US Catholic Faith in Real Life

Be here now: The benefits of living in the present

By Kathy Daley | Print this pagePrint | Email this pageShare
There's no time like the present for living in God's presence.

I worked for more than a decade as the editor of a busy little weekly newspaper, and I often complained that the people who stopped by my office "just to visit" kept me from my work. Because newspapers are vehicles of communication, people are apt to pull up a chair and have it out with whomever will give them a hearing.

One day, as the obituaries and police blotter on my computer screen begged for editing, I gritted my teeth through a rambling story by a gentleman with landlord troubles. I bit my tongue to keep from blurting out, "And what does this have to do with me and my newspaper?" when it occurred to me: Slow down. This is work, too. Good work. Not just being there for someone in need-valuable enough-but being there for the moment. Calm down, take a breath, and just be present to this encounter.

 Most of the spiritual masters have spoken of the present as a holy place. In his spiritual gem Abandonment to Divine Providence, 18th-century Jesuit priest Jean-Pierre de Caussade urges the reader to embrace the present as an ever-flowing source of holiness. Every fraction of a second, he writes, contains a fragment of Christ's hidden life: "O bread of angels, heavenly manna, pearl of the gospels, sacrament of the present moment!"

Be content with what is, accepting all as God's desire for us, declares St. Francis de Sales. In his Introduction to the Devout Life, the saint suggests we "take patiently the petty annoyances, the trifling discomforts, the unimportant losses which come upon all of us daily, for by means of these little matters, lovingly and freely accepted, you will give [God] your whole heart."

In some translations of the New Testament, Jesus himself says the kingdom of God is "here." I like to think he is talking about this time, this office, this place of surprise and delight. The past holds lessons, the future embraces promise, but the present bursts with grace. To put it another way, God was there in the past and will be present in the future, but God is most alive in the now.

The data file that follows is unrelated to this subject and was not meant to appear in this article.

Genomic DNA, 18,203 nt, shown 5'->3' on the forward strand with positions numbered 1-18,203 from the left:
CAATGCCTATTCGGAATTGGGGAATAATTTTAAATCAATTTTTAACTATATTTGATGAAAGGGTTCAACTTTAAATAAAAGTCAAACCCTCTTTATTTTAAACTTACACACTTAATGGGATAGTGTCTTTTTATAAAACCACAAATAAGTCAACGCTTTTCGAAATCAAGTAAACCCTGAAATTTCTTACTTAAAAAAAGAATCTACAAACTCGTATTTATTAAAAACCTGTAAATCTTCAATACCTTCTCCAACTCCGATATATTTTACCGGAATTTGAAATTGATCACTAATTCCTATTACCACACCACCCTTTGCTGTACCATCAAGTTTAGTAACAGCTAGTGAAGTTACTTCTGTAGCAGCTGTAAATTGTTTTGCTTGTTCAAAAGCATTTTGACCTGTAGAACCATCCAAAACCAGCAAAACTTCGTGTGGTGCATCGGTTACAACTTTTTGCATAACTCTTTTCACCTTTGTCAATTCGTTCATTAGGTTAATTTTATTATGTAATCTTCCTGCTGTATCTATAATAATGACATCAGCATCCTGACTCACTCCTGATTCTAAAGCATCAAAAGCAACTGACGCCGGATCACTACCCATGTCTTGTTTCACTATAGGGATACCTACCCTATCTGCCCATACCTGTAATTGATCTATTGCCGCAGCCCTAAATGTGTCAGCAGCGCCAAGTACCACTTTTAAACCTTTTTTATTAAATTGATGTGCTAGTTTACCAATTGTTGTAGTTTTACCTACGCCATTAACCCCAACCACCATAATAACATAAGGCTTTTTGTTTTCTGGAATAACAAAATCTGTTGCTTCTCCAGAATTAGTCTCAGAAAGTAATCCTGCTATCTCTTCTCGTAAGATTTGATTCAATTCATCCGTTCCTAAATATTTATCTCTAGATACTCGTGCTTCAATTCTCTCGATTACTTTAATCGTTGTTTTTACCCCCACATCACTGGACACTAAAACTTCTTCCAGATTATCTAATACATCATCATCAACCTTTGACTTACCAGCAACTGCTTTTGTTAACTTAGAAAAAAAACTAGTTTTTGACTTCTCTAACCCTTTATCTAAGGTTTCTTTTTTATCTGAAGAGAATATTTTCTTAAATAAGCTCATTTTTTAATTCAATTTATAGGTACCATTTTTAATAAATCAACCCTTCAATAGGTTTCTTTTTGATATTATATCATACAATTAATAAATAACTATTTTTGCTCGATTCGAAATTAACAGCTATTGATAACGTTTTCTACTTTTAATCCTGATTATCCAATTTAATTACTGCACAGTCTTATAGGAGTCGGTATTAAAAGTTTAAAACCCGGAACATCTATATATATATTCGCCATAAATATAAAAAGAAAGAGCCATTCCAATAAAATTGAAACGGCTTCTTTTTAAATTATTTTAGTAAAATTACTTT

God even calls himself by a name that signifies the present. "Tell the people," he says to Moses in Exodus 3:14, "that the one who is called I AM has sent me to you."

The encounter with the gentleman in my office-whom I wound up connecting to a lawyer specializing in landlord-tenant disputes-was an awakening for me. Still, it's taken time to feel at ease in the "now," the place where God places me at this moment for my growth.

Throughout most of my life, I've clung to the notion that being worthwhile means being busy-endlessly productive in work, relationships, hobbies, exercise. Slowly I am learning that one of my greatest lifetime achievements should be to relax into the holy moment given to me by God.

Every second of life is charged with God's grace. To feel the power, the energy and the consolation, we need only unwind into that awareness. Each moment is holy if approached with mindfulness and welcome.

The benefits to living this way are many. Because I know I am where God wants me to be, I am more relaxed about challenging experiences. In these occasions, I am consoled by the fact that, because the moment is God's, I can give up the intensity of battle. I am not alone in a place of suffering without meaning. I can abandon myself to where I am-learning patience, forbearance, faith, and sometimes even (gulp!) surrender.

The holy moment theory also allows me to enjoy life with greater depth. My ability to enjoy life, indeed to find joy, magnifies. A walk on the lakeshore, a romp with the dog, a cup of coffee with a friend, even a moment of serving as a sounding board for a stranger are all blessed with a richness I did not know possible.

Nowadays my life is only a bit less hectic than when I was an editor. I've moved back "home" to take care of an elderly parent, and I work at the local library.

But through some concrete ways to be mindful and be present, I find that these days I watch the clock less and worry less. I am better at yielding-not perfect, just better. People seem more beautiful because they are for me messengers carrying God's lessons. If I were not alive to the moment, how much grace would pass me by?

Being present to the moment may just be my highest calling. As I keep mind and heart on the "sacrament of the moment," I find I am living not so much in the narrow confines of my own making, but rather in the spaciousness of God's love.